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How does Animation Throwdown: The Quest for Cards monetise?

IAPs from the players' perspective
How does Animation Throwdown: The Quest for Cards monetise?

Welcome back to the In-App Purchase Inspector - our regular look at free-to-play games from the consumer's perspective.

In each instalment, we consider the incentives or pressure applied to make in-app purchases, their perceived value, the expansion offered by IAPs and the overall value of the experience.

The end goal is to see whether the game makes a good enough case for us to part with our cash, or if players are content - or engaged enough - to 'freeload'.

This time, we're taking a look at Fox and Kongregate's cartoon mash-up CCG, Animation Throwdown.

A strong hand

With user acquisition an increasingly big, expensive headache for mobile game developers, opting to leverage brands with an existing fanbase to alleviate this is no new strategy.

“If one IP can boost your game to the top of the App Store, then how about five?”

But if one IP can boost your game to the top of the App Store, then how about five? This seems to be the thinking behind Animation Throwdown: The Quest for Cards, a new Kongregate-published CCG that uses five of Fox's animated comedy brands.

These are Futurama, King of the Hill, Family Guy, Bob's Burgers, and American Dad.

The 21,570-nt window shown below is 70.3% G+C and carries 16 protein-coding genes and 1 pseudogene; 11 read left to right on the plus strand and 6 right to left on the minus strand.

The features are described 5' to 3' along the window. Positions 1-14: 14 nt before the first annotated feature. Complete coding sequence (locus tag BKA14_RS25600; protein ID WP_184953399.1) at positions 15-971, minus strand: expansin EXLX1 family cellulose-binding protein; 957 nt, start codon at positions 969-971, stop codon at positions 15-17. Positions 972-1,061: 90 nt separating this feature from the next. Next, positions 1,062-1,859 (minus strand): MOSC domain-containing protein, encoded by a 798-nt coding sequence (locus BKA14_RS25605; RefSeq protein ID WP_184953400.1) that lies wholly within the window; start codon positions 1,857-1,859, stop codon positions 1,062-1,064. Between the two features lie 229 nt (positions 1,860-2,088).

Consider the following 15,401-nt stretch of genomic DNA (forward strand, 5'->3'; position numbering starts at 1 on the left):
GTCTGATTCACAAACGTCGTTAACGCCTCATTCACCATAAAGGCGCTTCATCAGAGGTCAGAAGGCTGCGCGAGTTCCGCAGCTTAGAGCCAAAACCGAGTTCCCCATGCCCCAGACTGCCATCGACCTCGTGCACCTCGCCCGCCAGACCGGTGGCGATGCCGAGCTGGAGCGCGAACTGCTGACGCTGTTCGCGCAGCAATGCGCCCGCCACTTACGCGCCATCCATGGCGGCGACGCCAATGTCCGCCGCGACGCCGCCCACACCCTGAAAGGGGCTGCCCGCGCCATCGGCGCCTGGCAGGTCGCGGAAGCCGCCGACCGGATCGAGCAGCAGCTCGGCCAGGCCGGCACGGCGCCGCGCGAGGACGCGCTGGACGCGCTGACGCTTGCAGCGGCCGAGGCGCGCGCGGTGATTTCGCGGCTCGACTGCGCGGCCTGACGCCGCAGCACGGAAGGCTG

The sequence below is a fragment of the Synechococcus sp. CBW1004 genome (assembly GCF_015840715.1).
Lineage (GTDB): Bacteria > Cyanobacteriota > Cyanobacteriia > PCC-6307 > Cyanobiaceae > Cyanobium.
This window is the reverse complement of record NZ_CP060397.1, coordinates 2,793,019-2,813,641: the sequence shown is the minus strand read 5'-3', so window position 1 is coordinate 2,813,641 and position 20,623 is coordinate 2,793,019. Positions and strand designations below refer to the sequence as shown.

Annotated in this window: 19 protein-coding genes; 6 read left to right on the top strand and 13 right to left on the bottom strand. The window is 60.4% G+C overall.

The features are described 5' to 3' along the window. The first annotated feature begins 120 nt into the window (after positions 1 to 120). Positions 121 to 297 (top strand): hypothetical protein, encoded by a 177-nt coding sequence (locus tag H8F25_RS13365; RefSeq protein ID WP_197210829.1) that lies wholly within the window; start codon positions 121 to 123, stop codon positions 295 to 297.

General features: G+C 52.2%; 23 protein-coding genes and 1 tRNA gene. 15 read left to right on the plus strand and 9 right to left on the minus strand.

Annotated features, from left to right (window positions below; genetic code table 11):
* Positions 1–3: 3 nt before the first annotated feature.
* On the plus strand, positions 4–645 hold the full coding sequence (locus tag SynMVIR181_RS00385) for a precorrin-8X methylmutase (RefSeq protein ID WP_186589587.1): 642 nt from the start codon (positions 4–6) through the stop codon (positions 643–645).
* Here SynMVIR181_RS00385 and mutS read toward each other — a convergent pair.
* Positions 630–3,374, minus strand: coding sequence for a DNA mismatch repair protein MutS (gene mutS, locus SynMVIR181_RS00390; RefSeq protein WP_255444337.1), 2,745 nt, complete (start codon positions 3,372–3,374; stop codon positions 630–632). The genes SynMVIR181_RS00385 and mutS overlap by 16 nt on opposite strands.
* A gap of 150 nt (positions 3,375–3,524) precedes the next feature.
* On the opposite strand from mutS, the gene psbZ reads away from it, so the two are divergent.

The firm has also taken the same 'more is more' approach behind the scenes, with Kongregate, Synapse Games, and Chinzilla Games all co-developing the title.

Kongregate being a Gamestop company, Animation Throwdown: The Quest for Cards also has the rare luxury of in-store promotion across 4,200 US retail store locations.

Familiar faces
Between a quintuple brand threat and this kind of promotion, it's little surprise that the game is performing well when it comes to downloads, thus far peaking at #2 in the US App Store Games Downloads charts.

But how does it monetise and retain its players once it's got them?

First off, Animation Throwdown leads with the characters. Now this is nigh-on essential for any collectible card game, but especially so for one that's so built around recognisable brands.

And indeed, the game finds itself in the difficult position of having to offer compelling strategy, but make it accessible for a casual Family Guy fan who might never have played a CCG before.

It handles this smartly, by building the core of the gameplay (and monetisation) around fan service.

“It builds the core of the gameplay (and monetisation) around fan service.”

Essentially, there are two types of cards: characters and other, seemingly random items or concepts. Examples include Art, Aircraft, Weapon, and School.

Combining these in play creates an alternate version of the character in question, which references an event from the TV series.

Shut up and take my money!

The significance of this is that, with the actual card-based gameplay relatively simple, it's these combinations that provide the most value - especially for the die-hard fans to whom Kongregate is appealing.